The New Way to Store Electricity

The New Way to Store Electricity
A new startup is proposing turning abandoned oil and gas wells in the US into vaults to store electricity. Photograph: Jurgen Vogt / Alamy/Alamy

Texas start-up company, Quidnet have turned heads this week as they plough forward with the idea of storing electricity underground.  Quidnet is just one example of how companies are really beginning to solve not just environment issues, but go one step further, and look to get the most out of the renewable energy power sources we are using.  In 2015, there were 221 megawatts of energy storage projects installed in the U.S. which is a huge rise from the previous year when there were just 65 megawatts installed.  The figures are expected to rise to over 1 gigawatt of annual installation by the year 2019.

The way Quidnet are looking to store energy involves first pumping water deep into the Earth to fill up the cracks in between rocks where fossil fuels previously were.  Once this water is released, because of the pressure that has built up, it pushes through a turbine-generator that sits above ground and generates electricity.  Energy storage projects such as this one are becoming increasingly popular because of the rise in renewable energy that is now being produced. Storing unused energy to use at a later date solves the one big problem that we have with using the wind and solar power and that is having the cheaper form of electricity available when we need it.

Funds don’t seem to be a problem for Quidnet. They recently secured some more venture capital, bringing their total now raised to over $1 million.  Some of the company’s investors include Clean Energy Venture Group and the Will and Jada Smith Foundation. Most are in as they believe that this will be a cheaper alternative to lithium-ion batteries. Quidnet launched a pilot project in Erath County, Texas earlier this year to test the concept. Co-founders Aaron Mandell and Howard Schmidt set to work demonstrating the idea with the use of an abandoned 2,800 feet deep well that flows into a 50k gallon reservoir.  Results showed that are pumping water into the well for 12 hours, generated around 6 hours worth of electricity.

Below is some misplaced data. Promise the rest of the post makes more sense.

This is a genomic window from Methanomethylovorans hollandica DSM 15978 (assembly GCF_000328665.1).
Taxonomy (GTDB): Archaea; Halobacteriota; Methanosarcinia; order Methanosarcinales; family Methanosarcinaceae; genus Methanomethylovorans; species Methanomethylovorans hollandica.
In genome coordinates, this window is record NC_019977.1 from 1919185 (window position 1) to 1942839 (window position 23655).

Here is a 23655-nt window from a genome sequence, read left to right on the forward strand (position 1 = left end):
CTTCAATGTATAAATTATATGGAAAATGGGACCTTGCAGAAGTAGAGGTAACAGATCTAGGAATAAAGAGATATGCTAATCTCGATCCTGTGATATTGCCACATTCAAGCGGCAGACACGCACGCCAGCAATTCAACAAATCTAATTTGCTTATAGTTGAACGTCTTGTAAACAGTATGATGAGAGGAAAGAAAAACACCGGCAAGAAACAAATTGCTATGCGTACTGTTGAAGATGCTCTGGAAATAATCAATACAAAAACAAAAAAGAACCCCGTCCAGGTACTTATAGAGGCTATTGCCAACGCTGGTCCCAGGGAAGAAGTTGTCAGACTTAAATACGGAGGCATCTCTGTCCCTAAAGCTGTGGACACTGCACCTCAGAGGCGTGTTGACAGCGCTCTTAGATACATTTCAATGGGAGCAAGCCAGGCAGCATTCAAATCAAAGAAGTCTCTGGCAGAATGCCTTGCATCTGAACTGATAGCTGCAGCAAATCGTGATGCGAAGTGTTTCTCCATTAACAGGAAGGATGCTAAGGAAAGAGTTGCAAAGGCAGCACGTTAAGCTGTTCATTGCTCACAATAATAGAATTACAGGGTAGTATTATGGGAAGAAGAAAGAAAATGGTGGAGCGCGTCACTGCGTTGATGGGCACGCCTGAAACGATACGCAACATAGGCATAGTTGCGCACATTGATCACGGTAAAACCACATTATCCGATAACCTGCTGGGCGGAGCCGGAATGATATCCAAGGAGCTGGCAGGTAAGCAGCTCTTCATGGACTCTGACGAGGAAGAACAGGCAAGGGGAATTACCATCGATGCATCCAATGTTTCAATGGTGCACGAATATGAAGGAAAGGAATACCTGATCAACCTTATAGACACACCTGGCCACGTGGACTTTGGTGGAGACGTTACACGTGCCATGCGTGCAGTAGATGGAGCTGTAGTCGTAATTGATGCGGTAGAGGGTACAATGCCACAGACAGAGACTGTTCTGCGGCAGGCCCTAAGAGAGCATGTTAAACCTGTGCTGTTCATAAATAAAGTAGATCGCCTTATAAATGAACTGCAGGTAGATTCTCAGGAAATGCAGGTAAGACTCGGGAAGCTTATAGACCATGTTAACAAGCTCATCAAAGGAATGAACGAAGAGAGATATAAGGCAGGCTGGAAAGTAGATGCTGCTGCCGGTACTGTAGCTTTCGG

The company’s main concern for the project lies in being able to contain the water.  But, the team have chosen a well-sealed underground reservoir, and the loss of water recorded so far is less than 1% per week. Their next move is to run another pilot project, but this time in northern Nevada.  It’s an old geothermal well that is 14 inches in diameter, which is larger than typical oil and gas wells, allowing more water to be pumped through it at any one time.  The attached reservoir can hold 85k barrels of water and has the ability to generate 10 hours electricity in just 14 hours of pumping.

Eventually, Quidnet would like to construct its wells in places there is a high demand for storing energy. Each site would have approximately 20 wells with each being able to generate around 35 megawatts of energy per hour. They are also working on developing software that will allow energy storage owners to run the project remotely. Quidnet aims to be able to build a project that will cost around $50 per kWh, which will include everything but the drilling of wells to see if they are suitable. But, because they primarily look to use wells that are no longer in use, much of this cost is already covered.

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